# Internal Energy of an Isovolumetric Process

1. Jul 10, 2012

### Astrogirl93

1. We have some gas in a container at high pressure. The volume of the container is 469 cm^3. The pressure of the gas is 2.52*10^5 Pa. We allow the gas to expand at a constant temperature until its pressure is equal to the atmospheric pressure, which at the time is .857*10^5 Pa. (a) Find the work (J) done on the gas. (b) Find the change of internal energy (J) of the gas. (c) Find the amount of heat (J) we added to the gas to keep it at constant temperature. Be sure to include the right signs on the answers.

2. E=ΔQ+W
PV=nRT

3. I know that the work done on teh system is equal to 0 because the volume of the gas does not change. This means that the change in internal energy is equal to the change in heat of the system. However, I don't think I can use PV=nRT because the system does not have a constant pressure. I am not sure how to find the change in internal energy.

2. Jul 10, 2012

### nasu

How do you know that the volume is fixed? Where does it say so in the problem?

3. Jul 10, 2012

### cepheid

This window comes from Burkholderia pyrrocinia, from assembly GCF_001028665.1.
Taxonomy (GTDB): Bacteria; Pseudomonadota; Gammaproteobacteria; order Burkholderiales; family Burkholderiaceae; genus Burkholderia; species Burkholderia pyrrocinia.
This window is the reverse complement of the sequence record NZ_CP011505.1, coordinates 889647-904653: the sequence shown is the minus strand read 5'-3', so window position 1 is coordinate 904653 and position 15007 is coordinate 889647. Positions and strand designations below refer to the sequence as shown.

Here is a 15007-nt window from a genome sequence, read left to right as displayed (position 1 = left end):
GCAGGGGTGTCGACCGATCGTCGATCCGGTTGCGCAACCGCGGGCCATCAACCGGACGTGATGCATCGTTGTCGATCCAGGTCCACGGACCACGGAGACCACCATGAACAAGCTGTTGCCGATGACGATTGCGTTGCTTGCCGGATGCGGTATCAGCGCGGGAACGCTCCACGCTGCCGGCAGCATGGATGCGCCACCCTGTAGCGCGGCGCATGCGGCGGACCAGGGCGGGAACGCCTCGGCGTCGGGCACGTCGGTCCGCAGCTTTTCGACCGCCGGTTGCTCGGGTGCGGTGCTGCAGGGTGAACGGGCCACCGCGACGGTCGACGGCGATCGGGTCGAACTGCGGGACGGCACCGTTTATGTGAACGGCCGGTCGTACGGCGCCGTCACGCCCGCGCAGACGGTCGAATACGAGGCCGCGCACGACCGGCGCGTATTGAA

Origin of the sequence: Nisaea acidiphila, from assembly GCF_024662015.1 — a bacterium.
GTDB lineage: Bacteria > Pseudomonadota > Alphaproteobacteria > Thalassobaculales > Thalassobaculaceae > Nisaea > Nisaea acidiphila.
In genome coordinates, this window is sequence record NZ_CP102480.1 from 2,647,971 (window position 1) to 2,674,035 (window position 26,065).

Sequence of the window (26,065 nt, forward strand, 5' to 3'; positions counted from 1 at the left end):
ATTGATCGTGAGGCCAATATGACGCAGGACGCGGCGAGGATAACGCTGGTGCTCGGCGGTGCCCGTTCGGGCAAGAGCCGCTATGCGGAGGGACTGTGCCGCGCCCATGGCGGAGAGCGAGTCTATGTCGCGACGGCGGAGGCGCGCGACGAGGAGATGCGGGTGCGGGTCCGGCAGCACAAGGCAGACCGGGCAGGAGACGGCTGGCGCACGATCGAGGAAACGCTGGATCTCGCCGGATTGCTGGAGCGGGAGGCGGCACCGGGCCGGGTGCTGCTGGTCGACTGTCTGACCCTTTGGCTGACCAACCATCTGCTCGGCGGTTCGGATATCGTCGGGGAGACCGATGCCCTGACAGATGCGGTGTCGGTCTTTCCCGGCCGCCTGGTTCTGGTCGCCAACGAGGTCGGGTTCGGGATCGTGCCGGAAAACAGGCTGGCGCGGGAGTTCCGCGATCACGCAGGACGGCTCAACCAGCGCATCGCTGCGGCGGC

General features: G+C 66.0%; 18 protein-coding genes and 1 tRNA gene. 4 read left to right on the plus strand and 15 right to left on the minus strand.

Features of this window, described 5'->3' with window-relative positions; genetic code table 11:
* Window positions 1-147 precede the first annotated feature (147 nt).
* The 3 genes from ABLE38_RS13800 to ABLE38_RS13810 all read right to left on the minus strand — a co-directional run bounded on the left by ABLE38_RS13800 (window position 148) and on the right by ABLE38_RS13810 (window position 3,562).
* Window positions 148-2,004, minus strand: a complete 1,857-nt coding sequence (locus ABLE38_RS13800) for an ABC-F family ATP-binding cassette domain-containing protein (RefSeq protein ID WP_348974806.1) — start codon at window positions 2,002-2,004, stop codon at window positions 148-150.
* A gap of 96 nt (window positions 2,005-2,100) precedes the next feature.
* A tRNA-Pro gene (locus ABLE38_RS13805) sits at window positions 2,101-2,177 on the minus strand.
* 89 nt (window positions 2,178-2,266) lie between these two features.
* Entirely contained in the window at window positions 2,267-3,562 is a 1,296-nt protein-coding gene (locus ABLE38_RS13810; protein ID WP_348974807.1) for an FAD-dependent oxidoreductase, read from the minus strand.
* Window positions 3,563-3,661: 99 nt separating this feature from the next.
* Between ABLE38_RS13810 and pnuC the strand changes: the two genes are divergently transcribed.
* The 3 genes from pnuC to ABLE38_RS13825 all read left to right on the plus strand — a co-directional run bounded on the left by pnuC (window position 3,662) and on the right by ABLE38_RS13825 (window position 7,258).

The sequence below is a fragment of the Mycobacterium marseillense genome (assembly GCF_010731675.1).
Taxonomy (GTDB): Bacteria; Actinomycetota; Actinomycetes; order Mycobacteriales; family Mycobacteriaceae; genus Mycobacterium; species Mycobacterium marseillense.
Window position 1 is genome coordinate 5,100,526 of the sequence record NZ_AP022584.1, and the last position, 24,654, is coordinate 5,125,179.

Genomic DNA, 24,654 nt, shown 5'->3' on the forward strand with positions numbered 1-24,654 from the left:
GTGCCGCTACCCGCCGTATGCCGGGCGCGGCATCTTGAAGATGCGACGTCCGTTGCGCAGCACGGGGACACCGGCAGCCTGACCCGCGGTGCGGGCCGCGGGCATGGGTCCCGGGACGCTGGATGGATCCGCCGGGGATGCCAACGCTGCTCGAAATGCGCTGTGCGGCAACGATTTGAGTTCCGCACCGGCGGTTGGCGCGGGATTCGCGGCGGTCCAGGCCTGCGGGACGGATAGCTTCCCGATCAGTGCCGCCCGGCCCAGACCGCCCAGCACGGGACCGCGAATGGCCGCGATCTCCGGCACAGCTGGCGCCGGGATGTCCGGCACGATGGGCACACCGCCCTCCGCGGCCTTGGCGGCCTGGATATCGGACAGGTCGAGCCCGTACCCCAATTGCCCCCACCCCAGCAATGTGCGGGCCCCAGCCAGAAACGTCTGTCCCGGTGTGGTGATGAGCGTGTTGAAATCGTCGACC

Staff Emeritus
Welcome to PF,

This is not an "isovolumetric" process, as shown by the statement in boldface above. The fact that the gas is allowed to expand means that its volume increases. (I assume that it is released from the container, even though this is not stated explicitly). The fact that the temperature remains constant means that this is an isothermal process.

You can of course still use the ideal gas law. It is always applicable (to an ideal gas). If T = const, then what is the relationship between pressure and volume?

What does the internal energy of an ideal gas depend upon? There is an equation for this that you should be able to look up.

4. Jul 10, 2012

### Astrogirl93

For an isothermal process ΔE=0 and Q=-W. If T is constant than P=nRT/V. Since the pressure and the volume are changing, would it be correct to use the equation P/V=P/V where P1 is the starting pressure, V1 is the unknown, P2 is equal to atmospheric pressure, and V2 is the volume of the container? (I don't think I can assume they are letting the air out of the container, but I might be able to assume that the ending volume is that of the container)

5. Jul 10, 2012

### cepheid

Staff Emeritus
Correct.

To be honest, I'm not sure why you are asking this. You are correct that P = nRT/V = C/V where C is a constant. Therefore, it automatically follows that P1/V1 = P2/V2, since this ratio is constant (equal to C).

Stop and actually think about it for a second. A gas always expands to fill its container. Which means that it is initially taking up the entire volume of the container. So, for this question to make sense, the gas cannot remain in its container, otherwise it would have nowhere to expand to.